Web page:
Monday, February 3, 2014

Making the Effort To Walk To Church In A Blizzard and Then Getting Dissed By The Priest's Sermon

This was a post I originally wrote on February 2, 2011 which I thought I'd revisit and dust off.  Very deja vu and apropos.


All of this snow has me thinking about when we were kids, because it sure seemed like we had a lot of snow days back then. In particular, I remember one Easter Sunday when I must have been about 11 or 12, when we had a huge snowstorm that hit the east coast with about 2 feet of snow.

I grew up in a very religious Catholic household, and neither snow nor sleet nor hail were going to keep my parents from performing their Sunday duties of getting us all out the door and off to church that morning. After all, it was Easter Sunday, one of the days everyone (even the semi-lapsed Catholics) went to church. And believe me, we weren't semi-lapsed, we went EVERY Sunday to church, without fail. My parents were very staunch Catholics.

My mom and the 3 girls (Mary-Kate, Sue, and me AKA Baby Huey) on our way to Easter Mass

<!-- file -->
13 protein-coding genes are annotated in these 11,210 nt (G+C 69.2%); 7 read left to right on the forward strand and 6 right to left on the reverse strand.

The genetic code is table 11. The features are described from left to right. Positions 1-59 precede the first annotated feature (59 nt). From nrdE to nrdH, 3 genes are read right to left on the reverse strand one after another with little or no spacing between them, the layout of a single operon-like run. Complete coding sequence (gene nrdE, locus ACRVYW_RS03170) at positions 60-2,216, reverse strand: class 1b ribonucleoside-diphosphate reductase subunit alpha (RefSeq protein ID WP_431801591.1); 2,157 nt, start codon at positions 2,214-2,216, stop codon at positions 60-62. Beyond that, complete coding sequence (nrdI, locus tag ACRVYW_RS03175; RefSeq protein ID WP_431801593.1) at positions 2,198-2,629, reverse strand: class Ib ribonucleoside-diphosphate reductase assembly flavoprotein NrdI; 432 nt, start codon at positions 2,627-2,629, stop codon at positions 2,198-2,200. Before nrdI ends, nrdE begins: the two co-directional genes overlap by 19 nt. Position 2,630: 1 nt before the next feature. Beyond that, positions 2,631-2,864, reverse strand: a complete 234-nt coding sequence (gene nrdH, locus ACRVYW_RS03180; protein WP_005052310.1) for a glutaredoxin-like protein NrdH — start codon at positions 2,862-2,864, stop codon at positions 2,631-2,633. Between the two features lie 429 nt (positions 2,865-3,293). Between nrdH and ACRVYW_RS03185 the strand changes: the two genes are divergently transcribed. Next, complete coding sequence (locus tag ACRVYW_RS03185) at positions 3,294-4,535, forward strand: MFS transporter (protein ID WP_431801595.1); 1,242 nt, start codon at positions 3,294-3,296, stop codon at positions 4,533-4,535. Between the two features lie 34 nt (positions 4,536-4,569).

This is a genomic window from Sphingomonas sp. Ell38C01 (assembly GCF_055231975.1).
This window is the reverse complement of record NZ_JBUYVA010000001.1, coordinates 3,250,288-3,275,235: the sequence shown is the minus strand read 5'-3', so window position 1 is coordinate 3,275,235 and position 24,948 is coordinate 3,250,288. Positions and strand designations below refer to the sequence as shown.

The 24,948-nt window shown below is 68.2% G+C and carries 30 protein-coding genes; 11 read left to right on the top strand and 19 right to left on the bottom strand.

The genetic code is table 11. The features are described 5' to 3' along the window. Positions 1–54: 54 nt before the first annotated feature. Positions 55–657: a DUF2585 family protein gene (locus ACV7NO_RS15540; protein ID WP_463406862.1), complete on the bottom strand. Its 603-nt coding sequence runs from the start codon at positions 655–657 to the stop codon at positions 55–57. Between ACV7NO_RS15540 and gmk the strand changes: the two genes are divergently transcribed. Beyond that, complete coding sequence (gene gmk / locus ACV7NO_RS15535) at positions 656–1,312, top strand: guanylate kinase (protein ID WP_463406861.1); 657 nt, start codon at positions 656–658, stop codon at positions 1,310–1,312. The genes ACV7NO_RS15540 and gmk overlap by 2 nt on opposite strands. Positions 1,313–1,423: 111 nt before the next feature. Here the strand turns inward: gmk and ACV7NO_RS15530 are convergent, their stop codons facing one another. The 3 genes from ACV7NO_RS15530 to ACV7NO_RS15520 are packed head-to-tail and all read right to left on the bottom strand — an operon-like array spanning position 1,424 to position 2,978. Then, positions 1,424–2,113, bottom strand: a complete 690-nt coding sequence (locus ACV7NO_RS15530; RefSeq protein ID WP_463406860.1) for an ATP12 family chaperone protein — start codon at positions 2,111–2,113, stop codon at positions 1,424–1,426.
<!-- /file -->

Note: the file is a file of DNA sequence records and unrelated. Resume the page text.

I remember my mother making sure we all got bundled up in our snow boots, hats, mittens and winter coats and out the door to walk the 2 mile trek to St. Agnes Church. All of us went, the 4 kids, my mom and dad, trudging our way through an insane amount of unplowed snow. In fact, I'm pretty sure it was still blizzarding down upon us for the entire walk.

It was kind of fun, in a Nanook of the North, survivalist kind of way. My mom was so pleased that we could show such a wonderful example of Christianity and good Catholic faith (she was, after all, Scottish, and religion was very near and dear to her heart, as was perseverance over insurmountable odds). We finally arrived at the Church, looking like eskimos, and dripping snow all over, but quite pleased with ourselves and our religious fervor.

The priest that day, Father Lutz (amazing how I can remember his name after all these years), gave a rather condescending sermon in which he remarked that, while it was nice that the very few of us who made it to church showed up, it was completely unnecessary, given the weather conditions.